Last year I’d described Franco‘s vocals as “Jaz Coleman-meets-Pelle Åhman” and “beyond confident” which still applies here though I will say that the shouts, wolf howls and harmonization litter ‘Mana’ with twice the personality previous. The vision for the vocals and their sometimes complex delivery is never so immaculate or ambitious that Franco appears to be some sort of modern rock god but rather an acceptably emotive metal singer who doesn’t indulge in typical metal cheese such as vibrato abuse. Satisfied as I am with the vocal side of things the guitar work throughout ‘Mana’ is a mixed bag in terms of interest. Though each composition does its best to balance classic heavy metal and gothic hard rock guitar techniques the open chord progressions begin to feel like a very repetitive (early) Fields of the Nephilim album played at double speed. Otherwise a good mix of the finesse and energetics is shared between Franco and lead guitarist Sebastian Silva. If you’re more inclined towards the pure metal side of things I’m not sure there are enough guitar theatrics here without an interest in gothic rock and would direct you towards the other post-Spellcaster project Silver Talon instead. With Idle Hands there is always a hook and the song is in service to that memorable moment and no doubt even the mention of ‘gothic’ anything will send many folks puking into the sink but, I think Franco is a fine songwriter who manages well on this impressive first full length.
In terms of conveying a full narrative while establishing a distinct style that is boldly delivered and memorable Idle Hands arrives in its own league and with a confident buzz bubbling up under it. From the howling, group-shouts, and double-bass slapping of “Nightfall” ‘Mana’ makes its case for a full listen that’d serenade (“Jackie”) as often as it’d resort to highway-ripping escapism (“Cosmic Overdrive”) and by the time Side A ends you’ve probably heard the best of it. Those first six tracks are all gold and I doubt most folks would even think to flip the LP over, instead opting to just dig through that first half until the needle breached its way through. “Give Me to the Night”, is a fine example of why Idle Hands works at all, those anthemic and campy 80’s sensibilites stand out like an island in a sea of blank and timid atmospheric rock/metal permutations. As I said before there are plenty of kids playing ‘cock out’ 80’s metal today but a very select few will ever write a song you’ll remember and Franco has a strong-assed resume already. Now I wouldn’t say Side B sinks ‘Mana’ or but it dims the lights a bit and focuses on more subtle flourishes for interest and the melodies aren’t so melodramatically achieved. Each track has its moment: The solo at the end of “Dragon, Why Do You Cry” and the inevitable break-up of “A Single Solemn Rose” both bring some of the strongest moments of the album but the periphery of Side B feels somewhat redundant as the limbo of the final 10 minutes approaches. The title track does punch up the spirit of ‘Mana’ a bit before it ends so, it isn’t a full-on droop towards the finish line but the experience would have been satisfying around 35 minutes rather than 40.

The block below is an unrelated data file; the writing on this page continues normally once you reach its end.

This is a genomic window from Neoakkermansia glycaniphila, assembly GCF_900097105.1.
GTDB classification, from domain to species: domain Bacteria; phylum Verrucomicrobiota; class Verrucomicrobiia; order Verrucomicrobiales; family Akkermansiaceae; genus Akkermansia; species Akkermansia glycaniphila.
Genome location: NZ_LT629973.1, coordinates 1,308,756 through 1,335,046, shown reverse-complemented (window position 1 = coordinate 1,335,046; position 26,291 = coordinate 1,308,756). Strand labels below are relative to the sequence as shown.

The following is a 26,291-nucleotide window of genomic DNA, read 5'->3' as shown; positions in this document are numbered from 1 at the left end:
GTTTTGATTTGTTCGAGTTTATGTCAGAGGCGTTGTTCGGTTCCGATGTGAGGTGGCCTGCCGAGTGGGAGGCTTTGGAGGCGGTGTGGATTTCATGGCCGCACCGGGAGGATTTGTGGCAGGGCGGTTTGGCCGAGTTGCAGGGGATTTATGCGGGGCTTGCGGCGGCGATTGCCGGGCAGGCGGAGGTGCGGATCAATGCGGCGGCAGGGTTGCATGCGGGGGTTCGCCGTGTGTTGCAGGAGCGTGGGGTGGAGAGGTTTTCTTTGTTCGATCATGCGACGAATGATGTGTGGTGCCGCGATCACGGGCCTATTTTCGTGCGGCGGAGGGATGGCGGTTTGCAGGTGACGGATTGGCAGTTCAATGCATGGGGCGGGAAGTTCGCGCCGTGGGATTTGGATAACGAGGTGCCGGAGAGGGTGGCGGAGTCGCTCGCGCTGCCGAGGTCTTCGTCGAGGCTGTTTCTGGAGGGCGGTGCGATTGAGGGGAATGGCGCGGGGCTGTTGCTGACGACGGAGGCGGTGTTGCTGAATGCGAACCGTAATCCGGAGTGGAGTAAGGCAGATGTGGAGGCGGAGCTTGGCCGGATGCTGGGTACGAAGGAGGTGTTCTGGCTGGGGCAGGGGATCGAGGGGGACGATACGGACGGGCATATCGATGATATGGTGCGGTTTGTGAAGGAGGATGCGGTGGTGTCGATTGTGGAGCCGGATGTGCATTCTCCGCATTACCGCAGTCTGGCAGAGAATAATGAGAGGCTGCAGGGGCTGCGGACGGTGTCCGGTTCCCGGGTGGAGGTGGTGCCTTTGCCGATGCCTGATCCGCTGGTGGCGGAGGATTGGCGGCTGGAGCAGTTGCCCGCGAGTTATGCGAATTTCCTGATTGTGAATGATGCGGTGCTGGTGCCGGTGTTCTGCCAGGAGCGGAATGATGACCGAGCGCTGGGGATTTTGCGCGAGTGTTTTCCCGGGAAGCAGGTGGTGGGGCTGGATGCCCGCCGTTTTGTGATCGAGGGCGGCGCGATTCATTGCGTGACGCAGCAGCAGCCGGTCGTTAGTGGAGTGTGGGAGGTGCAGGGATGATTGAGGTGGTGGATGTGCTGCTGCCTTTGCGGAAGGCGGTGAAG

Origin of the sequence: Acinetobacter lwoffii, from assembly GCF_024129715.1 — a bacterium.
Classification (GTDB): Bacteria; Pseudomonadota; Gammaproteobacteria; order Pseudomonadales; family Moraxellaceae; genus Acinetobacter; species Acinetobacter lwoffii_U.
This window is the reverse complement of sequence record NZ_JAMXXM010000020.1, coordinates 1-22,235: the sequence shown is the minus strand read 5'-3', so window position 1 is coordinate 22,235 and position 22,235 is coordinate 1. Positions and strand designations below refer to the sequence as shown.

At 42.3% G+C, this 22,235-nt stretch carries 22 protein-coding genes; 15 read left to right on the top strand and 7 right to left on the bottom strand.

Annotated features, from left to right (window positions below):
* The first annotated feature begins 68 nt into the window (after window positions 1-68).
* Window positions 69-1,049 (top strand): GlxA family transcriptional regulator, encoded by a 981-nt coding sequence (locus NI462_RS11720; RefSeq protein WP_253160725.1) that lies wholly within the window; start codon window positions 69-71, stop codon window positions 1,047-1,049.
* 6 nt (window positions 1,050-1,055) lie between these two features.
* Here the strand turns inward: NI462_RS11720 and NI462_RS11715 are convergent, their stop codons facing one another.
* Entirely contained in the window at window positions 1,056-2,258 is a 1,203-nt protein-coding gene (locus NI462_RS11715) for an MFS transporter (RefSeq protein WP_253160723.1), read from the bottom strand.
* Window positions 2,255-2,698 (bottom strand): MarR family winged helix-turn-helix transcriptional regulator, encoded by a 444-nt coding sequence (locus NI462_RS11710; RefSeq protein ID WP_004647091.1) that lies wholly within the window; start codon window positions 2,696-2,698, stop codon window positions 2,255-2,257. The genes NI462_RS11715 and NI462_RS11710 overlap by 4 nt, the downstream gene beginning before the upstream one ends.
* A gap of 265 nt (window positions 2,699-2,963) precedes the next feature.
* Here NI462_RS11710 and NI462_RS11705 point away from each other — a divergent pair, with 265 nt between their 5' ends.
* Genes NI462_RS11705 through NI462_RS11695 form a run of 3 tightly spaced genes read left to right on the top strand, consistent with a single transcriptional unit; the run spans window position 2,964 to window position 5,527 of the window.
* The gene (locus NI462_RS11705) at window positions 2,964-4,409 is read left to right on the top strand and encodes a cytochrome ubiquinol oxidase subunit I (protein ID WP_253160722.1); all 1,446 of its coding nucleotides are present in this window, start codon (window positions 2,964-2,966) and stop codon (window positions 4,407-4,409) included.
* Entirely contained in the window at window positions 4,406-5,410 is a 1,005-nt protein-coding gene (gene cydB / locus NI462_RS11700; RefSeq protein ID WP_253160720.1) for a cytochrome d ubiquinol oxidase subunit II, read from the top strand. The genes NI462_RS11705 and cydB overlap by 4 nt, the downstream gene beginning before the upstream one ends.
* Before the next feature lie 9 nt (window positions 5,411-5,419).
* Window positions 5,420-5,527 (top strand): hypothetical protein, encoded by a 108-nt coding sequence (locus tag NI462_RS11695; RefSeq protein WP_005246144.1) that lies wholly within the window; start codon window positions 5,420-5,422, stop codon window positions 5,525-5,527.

Much as I do enjoy post-punk and its many permutations there isn’t much gothic anything I’d touch beyond the first few Fields of the Nephilim records and maybe ‘Within the Realm of a Dying Sun’ as a lot of the late 90’s Century Media gothic metal ruined any hope of that. With that said I don’t take any issue with the gothic rock style used here as stylistic informant for an energetic guitar driven heavy metal album. There is some difficulty in conveying why one thing would be acceptable on paper and the other not but no doubt a quick spin through ‘Mana’ will speak for itself. In spinning this album countless times I couldn’t say that I loved any one part of it but there are several undeniably strong moments throughout. The value of ‘Mana’ is quickly evident if it isn’t dismissed outright and as much of that value comes from hook-filled guitar driven heavy metal as it does from the maudlin rock melodies and jangling goth guitar strumming. It isn’t entirely my ‘thing’ but it is a good thing nonetheless. Moderately high recommendation. For preview the combo of “Give Me to the Night” and “Nightfall” should have you howling at the moon to start but “Blade the the Will” b/w “A Single Solemn Rose” will be the songs worth reapplying your black lipstick for.
Marks and angles, gods and angels. 3.75/5.0